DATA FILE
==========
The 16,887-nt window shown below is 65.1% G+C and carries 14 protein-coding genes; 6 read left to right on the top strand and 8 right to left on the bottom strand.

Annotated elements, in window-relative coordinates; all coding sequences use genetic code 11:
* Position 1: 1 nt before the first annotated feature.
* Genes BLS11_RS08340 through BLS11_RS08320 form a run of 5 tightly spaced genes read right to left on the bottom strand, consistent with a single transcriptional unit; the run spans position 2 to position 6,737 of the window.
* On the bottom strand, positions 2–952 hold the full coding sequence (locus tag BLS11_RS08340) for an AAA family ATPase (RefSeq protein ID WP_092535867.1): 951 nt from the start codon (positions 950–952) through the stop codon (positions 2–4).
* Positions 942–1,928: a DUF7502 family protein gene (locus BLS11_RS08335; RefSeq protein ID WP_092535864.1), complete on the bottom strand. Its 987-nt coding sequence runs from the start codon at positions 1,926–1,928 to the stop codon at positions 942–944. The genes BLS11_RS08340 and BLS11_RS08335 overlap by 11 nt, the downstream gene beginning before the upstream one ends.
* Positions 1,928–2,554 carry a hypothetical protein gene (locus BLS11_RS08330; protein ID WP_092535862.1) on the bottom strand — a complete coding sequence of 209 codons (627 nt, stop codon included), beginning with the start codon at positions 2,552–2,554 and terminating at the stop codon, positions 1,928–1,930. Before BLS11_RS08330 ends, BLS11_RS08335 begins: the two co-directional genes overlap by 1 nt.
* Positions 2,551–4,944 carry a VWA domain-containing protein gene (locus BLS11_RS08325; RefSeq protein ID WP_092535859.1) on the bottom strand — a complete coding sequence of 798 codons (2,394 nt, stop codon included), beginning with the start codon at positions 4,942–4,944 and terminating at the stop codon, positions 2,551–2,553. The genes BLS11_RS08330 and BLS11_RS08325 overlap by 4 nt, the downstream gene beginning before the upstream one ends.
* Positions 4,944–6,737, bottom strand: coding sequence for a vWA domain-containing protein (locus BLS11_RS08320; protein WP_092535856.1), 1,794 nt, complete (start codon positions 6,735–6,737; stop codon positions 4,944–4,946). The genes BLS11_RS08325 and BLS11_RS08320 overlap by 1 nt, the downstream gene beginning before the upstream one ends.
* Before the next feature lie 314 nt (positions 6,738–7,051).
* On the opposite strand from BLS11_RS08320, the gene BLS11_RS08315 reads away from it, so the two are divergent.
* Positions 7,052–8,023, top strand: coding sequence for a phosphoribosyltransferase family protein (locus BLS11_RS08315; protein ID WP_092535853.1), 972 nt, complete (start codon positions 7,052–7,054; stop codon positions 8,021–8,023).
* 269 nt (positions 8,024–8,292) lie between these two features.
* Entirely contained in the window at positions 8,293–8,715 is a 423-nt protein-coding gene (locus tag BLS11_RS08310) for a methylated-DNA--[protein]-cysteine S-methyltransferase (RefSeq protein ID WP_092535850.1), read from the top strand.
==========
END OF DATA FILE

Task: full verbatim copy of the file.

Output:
The 16,887-nt window shown below is 65.1% G+C and carries 14 protein-coding genes; 6 read left to right on the top strand and 8 right to left on the bottom strand.

Annotated elements, in window-relative coordinates; all coding sequences use genetic code 11:
* Position 1: 1 nt before the first annotated feature.
* Genes BLS11_RS08340 through BLS11_RS08320 form a run of 5 tightly spaced genes read right to left on the bottom strand, consistent with a single transcriptional unit; the run spans position 2 to position 6,737 of the window.
* On the bottom strand, positions 2–952 hold the full coding sequence (locus tag BLS11_RS08340) for an AAA family ATPase (RefSeq protein ID WP_092535867.1): 951 nt from the start codon (positions 950–952) through the stop codon (positions 2–4).
* Positions 942–1,928: a DUF7502 family protein gene (locus BLS11_RS08335; RefSeq protein ID WP_092535864.1), complete on the bottom strand. Its 987-nt coding sequence runs from the start codon at positions 1,926–1,928 to the stop codon at positions 942–944. The genes BLS11_RS08340 and BLS11_RS08335 overlap by 11 nt, the downstream gene beginning before the upstream one ends.
* Positions 1,928–2,554 carry a hypothetical protein gene (locus BLS11_RS08330; protein ID WP_092535862.1) on the bottom strand — a complete coding sequence of 209 codons (627 nt, stop codon included), beginning with the start codon at positions 2,552–2,554 and terminating at the stop codon, positions 1,928–1,930. Before BLS11_RS08330 ends, BLS11_RS08335 begins: the two co-directional genes overlap by 1 nt.
* Positions 2,551–4,944 carry a VWA domain-containing protein gene (locus BLS11_RS08325; RefSeq protein ID WP_092535859.1) on the bottom strand — a complete coding sequence of 798 codons (2,394 nt, stop codon included), beginning with the start codon at positions 4,942–4,944 and terminating at the stop codon, positions 2,551–2,553. The genes BLS11_RS08330 and BLS11_RS08325 overlap by 4 nt, the downstream gene beginning before the upstream one ends.
* Positions 4,944–6,737, bottom strand: coding sequence for a vWA domain-containing protein (locus BLS11_RS08320; protein WP_092535856.1), 1,794 nt, complete (start codon positions 6,735–6,737; stop codon positions 4,944–4,946). The genes BLS11_RS08325 and BLS11_RS08320 overlap by 1 nt, the downstream gene beginning before the upstream one ends.
* Before the next feature lie 314 nt (positions 6,738–7,051).
* On the opposite strand from BLS11_RS08320, the gene BLS11_RS08315 reads away from it, so the two are divergent.
* Positions 7,052–8,023, top strand: coding sequence for a phosphoribosyltransferase family protein (locus BLS11_RS08315; protein ID WP_092535853.1), 972 nt, complete (start codon positions 7,052–7,054; stop codon positions 8,021–8,023).
* 269 nt (positions 8,024–8,292) lie between these two features.
* Entirely contained in the window at positions 8,293–8,715 is a 423-nt protein-coding gene (locus tag BLS11_RS08310) for a methylated-DNA--[protein]-cysteine S-methyltransferase (RefSeq protein ID WP_092535850.1), read from the top strand.